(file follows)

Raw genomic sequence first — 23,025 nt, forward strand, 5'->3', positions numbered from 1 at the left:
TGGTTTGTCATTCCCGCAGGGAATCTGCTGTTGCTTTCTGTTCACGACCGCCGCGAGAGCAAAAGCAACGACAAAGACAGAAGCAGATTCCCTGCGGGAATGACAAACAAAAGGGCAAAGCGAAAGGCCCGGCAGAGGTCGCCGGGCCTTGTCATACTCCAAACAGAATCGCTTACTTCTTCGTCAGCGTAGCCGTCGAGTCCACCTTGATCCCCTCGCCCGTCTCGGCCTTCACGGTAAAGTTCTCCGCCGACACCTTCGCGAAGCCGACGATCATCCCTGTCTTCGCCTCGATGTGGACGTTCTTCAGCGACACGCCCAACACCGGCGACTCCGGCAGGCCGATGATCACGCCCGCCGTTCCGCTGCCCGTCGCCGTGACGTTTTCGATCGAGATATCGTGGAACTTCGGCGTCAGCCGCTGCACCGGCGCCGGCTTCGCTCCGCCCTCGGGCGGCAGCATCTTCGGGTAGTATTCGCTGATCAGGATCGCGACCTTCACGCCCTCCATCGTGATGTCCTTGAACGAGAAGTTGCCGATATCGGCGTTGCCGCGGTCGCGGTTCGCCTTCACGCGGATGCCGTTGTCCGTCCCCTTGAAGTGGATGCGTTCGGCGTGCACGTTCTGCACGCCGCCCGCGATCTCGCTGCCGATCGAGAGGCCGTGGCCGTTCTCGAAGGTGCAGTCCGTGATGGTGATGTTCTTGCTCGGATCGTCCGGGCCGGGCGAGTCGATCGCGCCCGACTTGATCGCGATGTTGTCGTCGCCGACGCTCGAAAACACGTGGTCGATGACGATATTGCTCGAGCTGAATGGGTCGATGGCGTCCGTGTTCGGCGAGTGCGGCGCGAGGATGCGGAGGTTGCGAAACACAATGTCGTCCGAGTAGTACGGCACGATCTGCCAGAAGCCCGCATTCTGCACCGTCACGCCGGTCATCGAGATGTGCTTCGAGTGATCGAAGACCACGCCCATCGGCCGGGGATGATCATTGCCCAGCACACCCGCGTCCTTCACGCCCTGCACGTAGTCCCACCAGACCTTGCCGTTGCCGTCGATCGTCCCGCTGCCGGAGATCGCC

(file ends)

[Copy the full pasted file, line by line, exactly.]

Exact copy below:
Raw genomic sequence first — 23,025 nt, forward strand, 5'->3', positions numbered from 1 at the left:
TGGTTTGTCATTCCCGCAGGGAATCTGCTGTTGCTTTCTGTTCACGACCGCCGCGAGAGCAAAAGCAACGACAAAGACAGAAGCAGATTCCCTGCGGGAATGACAAACAAAAGGGCAAAGCGAAAGGCCCGGCAGAGGTCGCCGGGCCTTGTCATACTCCAAACAGAATCGCTTACTTCTTCGTCAGCGTAGCCGTCGAGTCCACCTTGATCCCCTCGCCCGTCTCGGCCTTCACGGTAAAGTTCTCCGCCGACACCTTCGCGAAGCCGACGATCATCCCTGTCTTCGCCTCGATGTGGACGTTCTTCAGCGACACGCCCAACACCGGCGACTCCGGCAGGCCGATGATCACGCCCGCCGTTCCGCTGCCCGTCGCCGTGACGTTTTCGATCGAGATATCGTGGAACTTCGGCGTCAGCCGCTGCACCGGCGCCGGCTTCGCTCCGCCCTCGGGCGGCAGCATCTTCGGGTAGTATTCGCTGATCAGGATCGCGACCTTCACGCCCTCCATCGTGATGTCCTTGAACGAGAAGTTGCCGATATCGGCGTTGCCGCGGTCGCGGTTCGCCTTCACGCGGATGCCGTTGTCCGTCCCCTTGAAGTGGATGCGTTCGGCGTGCACGTTCTGCACGCCGCCCGCGATCTCGCTGCCGATCGAGAGGCCGTGGCCGTTCTCGAAGGTGCAGTCCGTGATGGTGATGTTCTTGCTCGGATCGTCCGGGCCGGGCGAGTCGATCGCGCCCGACTTGATCGCGATGTTGTCGTCGCCGACGCTCGAAAACACGTGGTCGATGACGATATTGCTCGAGCTGAATGGGTCGATGGCGTCCGTGTTCGGCGAGTGCGGCGCGAGGATGCGGAGGTTGCGAAACACAATGTCGTCCGAGTAGTACGGCACGATCTGCCAGAAGCCCGCATTCTGCACCGTCACGCCGGTCATCGAGATGTGCTTCGAGTGATCGAAGACCACGCCCATCGGCCGGGGATGATCATTGCCCAGCACACCCGCGTCCTTCACGCCCTGCACGTAGTCCCACCAGACCTTGCCGTTGCCGTCGATCGTCCCGCTGCCGGAGATCGCC